belonging, and delight as about a brutish instinct. Human
behavior is not just the reflection of natural need but also of
the Creator's intention for those who bear His image.
     Within God's design, both food and sex are to be enjoyed to
the fullest as gifts that sustain and enhance life. Beyond these
limits, the gift turns into something else - a debt, a demand
that cannot be satisfied. When we stray beyond the boundaries,
coveting as Adam and Eve did, convinced that freedom means more
choices rather than right choices, we are conquered by our
cravings and captive to our lusts. The lesser life that follows
is not the life God intended.

     The Bible explores food and sex and their potential for
blessing or curse throughout its pages. In story, in law, in
poetry, the pairing of the two - in ways subtle or obvious -
admonishes us of their dangers and delights. They warn that we
must master our appetite or be mastered by it.


     In story, for instance, we find Esau governed by his
cravings in trading his birthright for stew and choosing a wife
from the heathen (Genesis 25:34; 26:34; Hebrews 12:16). In
contrast Sarah and Abraham generously shared their food with
strangers and, to their surprise, conceived Isaac in old age
(Genesis 18:115). Genesis alone is full of morality tales like
these (compare Noah and Lot, 9:21; 19:32-36). 
     In law there is instruction on how holy people are to
cultivate holy appetites. Leviticus 11 and 18 build on the
limiting principles of Eden. The first focuses on food and the
animals to avoid; the second, on sex and the relations to avoid.
The grievous nature of the offenses is evident in that each
is deemed "abominable" and "unclean." Both are reiterated in
chapter 20, and Israel is invited to be holy as her Lord is holy
(vv.8-26; for similar restrictions on food and sex in relation to
blood, see 17:14; 20:18).

     In poetry there is much talk of the delights and dangers
inherent in food and sex. Proverbs warns those "given to
appetite" to beware of the drunkard and glutton, the harlot and
seductress (23:1-28). But at the same time, the Song of Solomon
celebrates the pleasures of love and of food: "He brought me to
the banqueting house, and his banner over me was love" (2:4).
The same goes for the New Testament, where regular mention is
made of food and sex. The apostle's decree, for instance,
outlines behavior patterns that apply to both Jew and Gentile.
"Abstain from things polluted by idols, from sexual immorality,
from things strangled, and from blood" (Acts 15:20; 21:25). All
four of these items pertain to either food or sex, which also
find their way often into Paul's vice lists (compare fornication
and drunkenness, Galatians 5:19-21; 1 Corinthians 6:9, 10).
     In the imagery of Revelation, Babylon is called a fornicator
and unclean animal, a harlot who drinks the blood of saints
(17:1-6; 18:1-3). In stark contrast there is the happy news of
the marriage supper of the Lamb and His bride (19:7-9).
     The Gospels contain stories regarding food and sex as well.
The marriage wine at Cana speaks to the joyful character of these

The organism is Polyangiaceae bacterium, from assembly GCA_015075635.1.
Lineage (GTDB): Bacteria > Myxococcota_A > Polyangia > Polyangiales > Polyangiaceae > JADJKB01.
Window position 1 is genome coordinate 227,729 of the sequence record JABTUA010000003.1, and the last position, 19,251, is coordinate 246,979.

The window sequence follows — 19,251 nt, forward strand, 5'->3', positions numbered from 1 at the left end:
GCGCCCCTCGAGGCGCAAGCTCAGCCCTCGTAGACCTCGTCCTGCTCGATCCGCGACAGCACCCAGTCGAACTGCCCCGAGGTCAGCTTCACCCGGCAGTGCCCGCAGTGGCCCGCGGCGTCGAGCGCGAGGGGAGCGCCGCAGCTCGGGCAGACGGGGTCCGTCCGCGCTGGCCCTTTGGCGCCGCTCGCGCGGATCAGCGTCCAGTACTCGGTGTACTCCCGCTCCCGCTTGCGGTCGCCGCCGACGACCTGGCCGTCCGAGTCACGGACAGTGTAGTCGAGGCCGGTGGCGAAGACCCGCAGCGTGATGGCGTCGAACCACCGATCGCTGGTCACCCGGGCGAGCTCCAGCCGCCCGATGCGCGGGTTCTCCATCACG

good gifts (John 2:1 -11 ), even as the reckless promiscuity of
the prodigal son leads to pigpen rations, then home to his
father's table again (Luke 15:11-32).
     This "home again' is important for those wanting to live
within divine limits. While Jesus is the very righteousness of
God, He was not exclusionary. Unlike the pious elite of His day,
He did not distance Himself from harlots and drunkards but
ministered to them instead (7:3450).


     Our manner of eating and loving will make us different from
the culture around us, but it should not make us distant from it.
God wants to sanctify us body and soul (1 Thessalonians 5:23). He
desires that our lives be a question in need of an answer, an act
of worship, a living witness to those who cannot imagine
glorifying God in the ordinary, everyday acts of eating and
loving (1 Corinthians 6:20; 10:31).

     The story of Baal Peor speaks on. As our world falls ever
more captive to its own cravings, we see the mounting personal
and social challenges rising from food and sexual abuse. Are the
people of God worshipping and witnessing to our Lord despite the
cultural pressure? Or are we, like Israel at Peor, being
assimilated into a wider culture of gluttony and lust?
     Of all the pagan gods Israel encountered, Baal was the one
she found hardest to resist, and it remains so to this day. Baal
was a god of reckless abandon; YHWH is a God of established
limits. Baal indulges without restraint; YHWH blesses within
boundaries. Baal exalts the sensuous to the status of worship;
YHWH grounds the passions in the spirit of discipline. Baal
offers unlimited freedom; YHWH offers the reassuring bonds of
covenant. Baal asks for nothing and takes our very life; YHWH
asks for our life and gives us His in return.

     Baal is no god but rather the collection and projection of
our own selfish appetites. I recently saw him on display at the
Louvre in Paris. The 3,300-year-old stele bearing his image came
from a place and time not far removed from Peor. He looked a lot
like me, but I hunger and aspire to a higher "image" than this.


Jason Overman serves the congregation in Jasper, AR.
June 2007 Bible Advocate - a publication of the Church of God,
7th Day, Denver, CO. USA